To illustrate the concerns with this approach, Table 2 represents an internal analysis that was performed at Sinai-Grace Hospital in Detroit, Michigan, on all gram-negative UTIs presenting from the community over a 6-month period. The antibiogram was assessed first as all gram-negative organisms isolated over the time frame, similar to the above-described methodology, and then divided into those who presented from the community without risk factors for resistant pathogens, those classified as health care-associated (risk factors present for resistance such as recent hospitalization and previous antibiotic use), and those who came from nursing homes. The data indicate that if all isolates are grouped together, then multiple oral options (nitrofurantoin, ciprofloxacin) and more narrow-spectrum intravenous options (ceftriaxone and gentamicin) appear to have unacceptably high resistance rates that do not allow for routine empiric use. However, when split into different patient populations, the susceptibility differences— and, ultimately, the optimal empiric therapy recommendations as a function of patient type—become clearer. For example, even though nitrofurantoin and ceftriaxone appear to only be active against 80% and 85% of community isolates, respectively, when assessing the antibiogram as a whole, this is not the case when the antibiogram is stratified as a function of patient type. Once true community-acquired UTI patients (ie, those without risk factors for resistance) are separated out it becomes apparent that these agents are much more active (90% to 97%) and appropriate first-line therapies. Conversely, although tobramycin appears to be an appropriate first-line therapy, with activity against 90% of community isolates, a deeper dive demonstrates that if only assessing patients in the nursing home, susceptibility is much worse (60%) and thus tobramycin is an inappropriate empiric option for these patients.
The purpose of this article was to demonstrate the limitations of conventional antibiograms and suggest potential improvements that antibiotic stewards can make to further refine empiric therapy recommendations at their institutions. Clinicians should shy away from a one-size-fits-all mentality and incorporate flexibility into their guidelines. For example, a combination antibiogram of respiratory isolates from the MICU might mandate the empiric use of cefepime plus tobramycin for gram-negative coverage in septic patients with a suspected pulmonary source in that unit. However, when developing hospital-wide HAP guidelines, these MICU-based recommendations should not apply to non-ICU patients. Patients on the general ward often have less-resistant pathogens, are more hemodynamically stable, and usually have pneumonia as part of a differential diagnosis that includes both infectious and noninfectious etiologies. Although it is prudent to provide empiric antipseudomonal therapy to the right pneumonia patient, the risk : benefit ratio, of both toxicity and collateral damage, likely warrants avoidance of a second empiric gram-negative agent (ie, an aminoglycoside) in these more stable floor patients.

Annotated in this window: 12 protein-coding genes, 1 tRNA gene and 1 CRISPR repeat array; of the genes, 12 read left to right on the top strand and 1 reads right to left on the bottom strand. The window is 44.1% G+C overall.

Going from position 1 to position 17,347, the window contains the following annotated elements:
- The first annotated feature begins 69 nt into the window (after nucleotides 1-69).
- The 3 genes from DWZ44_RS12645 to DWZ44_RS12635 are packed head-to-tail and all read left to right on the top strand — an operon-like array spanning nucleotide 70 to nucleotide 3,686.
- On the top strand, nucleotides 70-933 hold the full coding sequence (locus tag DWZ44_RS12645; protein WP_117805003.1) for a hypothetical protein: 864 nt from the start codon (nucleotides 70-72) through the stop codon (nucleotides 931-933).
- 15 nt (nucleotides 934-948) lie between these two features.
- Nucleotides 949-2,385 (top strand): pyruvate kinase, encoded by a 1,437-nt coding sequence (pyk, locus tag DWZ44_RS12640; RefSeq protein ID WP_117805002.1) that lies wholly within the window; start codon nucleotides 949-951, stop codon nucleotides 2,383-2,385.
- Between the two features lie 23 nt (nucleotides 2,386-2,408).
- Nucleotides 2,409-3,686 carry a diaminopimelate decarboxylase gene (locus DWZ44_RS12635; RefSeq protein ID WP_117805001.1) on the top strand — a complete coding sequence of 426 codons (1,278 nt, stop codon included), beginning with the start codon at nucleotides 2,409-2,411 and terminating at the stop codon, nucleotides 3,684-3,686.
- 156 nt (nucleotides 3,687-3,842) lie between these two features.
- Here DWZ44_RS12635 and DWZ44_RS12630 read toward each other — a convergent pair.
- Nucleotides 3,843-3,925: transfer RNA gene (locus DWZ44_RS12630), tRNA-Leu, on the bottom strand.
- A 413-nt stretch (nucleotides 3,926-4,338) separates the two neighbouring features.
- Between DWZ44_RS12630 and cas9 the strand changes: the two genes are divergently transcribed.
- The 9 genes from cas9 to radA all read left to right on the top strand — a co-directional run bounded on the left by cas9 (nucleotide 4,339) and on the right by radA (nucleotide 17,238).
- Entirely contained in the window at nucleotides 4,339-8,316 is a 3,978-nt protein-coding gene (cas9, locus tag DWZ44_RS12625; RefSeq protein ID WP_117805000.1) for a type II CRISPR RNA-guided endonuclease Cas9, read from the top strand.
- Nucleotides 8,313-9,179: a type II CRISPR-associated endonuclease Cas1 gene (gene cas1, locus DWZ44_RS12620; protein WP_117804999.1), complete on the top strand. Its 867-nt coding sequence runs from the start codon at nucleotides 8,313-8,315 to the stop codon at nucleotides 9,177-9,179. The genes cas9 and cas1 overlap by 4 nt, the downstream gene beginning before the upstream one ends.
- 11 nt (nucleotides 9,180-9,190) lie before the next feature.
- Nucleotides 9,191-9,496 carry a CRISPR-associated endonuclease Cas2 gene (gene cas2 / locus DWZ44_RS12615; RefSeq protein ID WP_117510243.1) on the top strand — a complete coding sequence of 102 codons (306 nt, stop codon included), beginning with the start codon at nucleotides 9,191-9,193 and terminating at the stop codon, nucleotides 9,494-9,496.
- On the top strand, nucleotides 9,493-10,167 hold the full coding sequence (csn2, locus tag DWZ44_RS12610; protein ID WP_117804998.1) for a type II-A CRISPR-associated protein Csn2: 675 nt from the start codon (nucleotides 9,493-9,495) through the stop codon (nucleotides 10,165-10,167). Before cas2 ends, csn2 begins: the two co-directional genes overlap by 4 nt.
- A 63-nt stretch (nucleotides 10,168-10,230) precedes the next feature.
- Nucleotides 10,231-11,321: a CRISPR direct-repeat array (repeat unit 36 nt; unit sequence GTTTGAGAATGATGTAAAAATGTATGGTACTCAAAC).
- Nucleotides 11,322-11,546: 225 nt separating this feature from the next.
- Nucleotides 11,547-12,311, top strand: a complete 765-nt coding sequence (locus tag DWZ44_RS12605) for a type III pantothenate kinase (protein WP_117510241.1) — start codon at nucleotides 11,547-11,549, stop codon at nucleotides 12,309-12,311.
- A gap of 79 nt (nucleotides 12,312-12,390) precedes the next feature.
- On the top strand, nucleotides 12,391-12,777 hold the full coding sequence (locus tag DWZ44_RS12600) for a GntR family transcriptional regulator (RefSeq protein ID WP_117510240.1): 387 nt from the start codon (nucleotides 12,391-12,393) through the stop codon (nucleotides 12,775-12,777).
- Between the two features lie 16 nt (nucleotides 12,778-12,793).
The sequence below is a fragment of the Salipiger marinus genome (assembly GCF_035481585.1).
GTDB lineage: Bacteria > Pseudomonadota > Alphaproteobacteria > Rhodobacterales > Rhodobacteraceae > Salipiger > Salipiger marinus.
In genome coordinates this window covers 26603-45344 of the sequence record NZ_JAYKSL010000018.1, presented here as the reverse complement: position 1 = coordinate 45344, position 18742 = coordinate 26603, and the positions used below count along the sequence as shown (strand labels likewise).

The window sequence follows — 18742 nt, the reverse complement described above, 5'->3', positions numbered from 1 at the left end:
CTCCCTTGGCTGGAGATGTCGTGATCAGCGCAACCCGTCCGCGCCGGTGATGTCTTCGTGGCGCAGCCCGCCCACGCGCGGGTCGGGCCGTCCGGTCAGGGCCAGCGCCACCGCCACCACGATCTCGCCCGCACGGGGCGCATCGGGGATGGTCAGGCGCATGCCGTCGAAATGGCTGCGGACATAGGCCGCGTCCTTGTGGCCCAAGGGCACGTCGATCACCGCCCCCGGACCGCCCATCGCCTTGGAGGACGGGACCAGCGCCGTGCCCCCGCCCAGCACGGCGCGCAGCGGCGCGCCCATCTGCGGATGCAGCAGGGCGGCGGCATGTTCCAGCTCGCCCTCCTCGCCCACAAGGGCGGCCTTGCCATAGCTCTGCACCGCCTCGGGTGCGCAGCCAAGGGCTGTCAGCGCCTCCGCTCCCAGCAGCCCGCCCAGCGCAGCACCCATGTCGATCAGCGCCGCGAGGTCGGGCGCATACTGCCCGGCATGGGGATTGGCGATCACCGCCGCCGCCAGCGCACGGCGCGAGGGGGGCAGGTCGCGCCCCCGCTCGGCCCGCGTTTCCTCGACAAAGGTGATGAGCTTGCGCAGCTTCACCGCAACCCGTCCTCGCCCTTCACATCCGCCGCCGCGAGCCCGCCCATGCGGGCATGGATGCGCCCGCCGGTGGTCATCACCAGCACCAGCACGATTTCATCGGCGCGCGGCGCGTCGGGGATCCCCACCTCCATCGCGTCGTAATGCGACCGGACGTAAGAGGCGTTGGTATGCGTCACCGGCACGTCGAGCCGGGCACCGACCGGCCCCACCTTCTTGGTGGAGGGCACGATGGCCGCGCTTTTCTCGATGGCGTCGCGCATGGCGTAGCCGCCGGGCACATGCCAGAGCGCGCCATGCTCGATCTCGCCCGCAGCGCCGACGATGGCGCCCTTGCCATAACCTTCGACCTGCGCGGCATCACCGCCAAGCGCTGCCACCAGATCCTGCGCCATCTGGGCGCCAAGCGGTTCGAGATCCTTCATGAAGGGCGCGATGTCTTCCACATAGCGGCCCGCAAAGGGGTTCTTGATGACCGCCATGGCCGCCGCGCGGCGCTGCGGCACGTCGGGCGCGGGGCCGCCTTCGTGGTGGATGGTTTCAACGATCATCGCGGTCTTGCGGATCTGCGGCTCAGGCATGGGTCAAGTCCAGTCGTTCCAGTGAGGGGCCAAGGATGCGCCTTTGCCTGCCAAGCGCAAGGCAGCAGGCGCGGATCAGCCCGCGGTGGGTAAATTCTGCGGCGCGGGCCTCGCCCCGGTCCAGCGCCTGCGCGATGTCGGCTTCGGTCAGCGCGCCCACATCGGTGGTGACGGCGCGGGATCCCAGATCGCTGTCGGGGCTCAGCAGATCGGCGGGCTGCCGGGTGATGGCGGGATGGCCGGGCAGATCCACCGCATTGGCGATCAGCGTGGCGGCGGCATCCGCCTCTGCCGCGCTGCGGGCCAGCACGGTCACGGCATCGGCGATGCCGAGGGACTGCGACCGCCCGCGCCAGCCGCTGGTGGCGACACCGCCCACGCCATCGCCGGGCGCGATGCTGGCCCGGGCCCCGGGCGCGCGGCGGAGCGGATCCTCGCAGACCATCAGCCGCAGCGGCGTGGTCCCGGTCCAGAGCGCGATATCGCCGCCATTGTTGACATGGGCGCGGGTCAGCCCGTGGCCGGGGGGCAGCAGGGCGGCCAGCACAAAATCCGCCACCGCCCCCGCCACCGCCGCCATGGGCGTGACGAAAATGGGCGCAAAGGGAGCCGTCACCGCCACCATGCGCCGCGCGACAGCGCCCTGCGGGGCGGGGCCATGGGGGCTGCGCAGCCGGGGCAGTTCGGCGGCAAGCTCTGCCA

Similarly, although the antibiogram for nursing home— associated UTIs presented in this article suggests a very high rate of extended-spectrum β-lactamase (ESBL)-producing organisms, this does not mean that every nursing home patient who presents to the ED with mental status changes that are possibly secondary to UTI warrants empiric carbapenems. Risk stratification and the use of narrower-spectrum therapies while working up a stable patient is an important tool for an antibiotic steward. Importantly, however, the converse is also true and patient-specific factors need to be assessed for when broader therapy is warranted as well. For example, even if the empiric recommendation for pneumonia is cefepime, if a patient has a history of an ESBL-producing organism or just received 2 weeks of cefepime therapy for another infection, then a carbapenem is the more prudent empiric therapy choice for this patient. Ultimately, empiric therapy guidelines and patient-specific considerations will help clinicians balance the competing desires of appropriate empiric therapy and limit broad-spectrum antibiotic usage.
Dr. Pogue is an infectious diseases clinical pharmacist at Sinai-Grace Hospital and a clinical assistant professor of medicine at Wayne State University School of Medicine in Detroit, Michigan. He is a member of the Contagion® Editorial Advisory Board and an active member of the Society of Infectious Disease Pharmacists.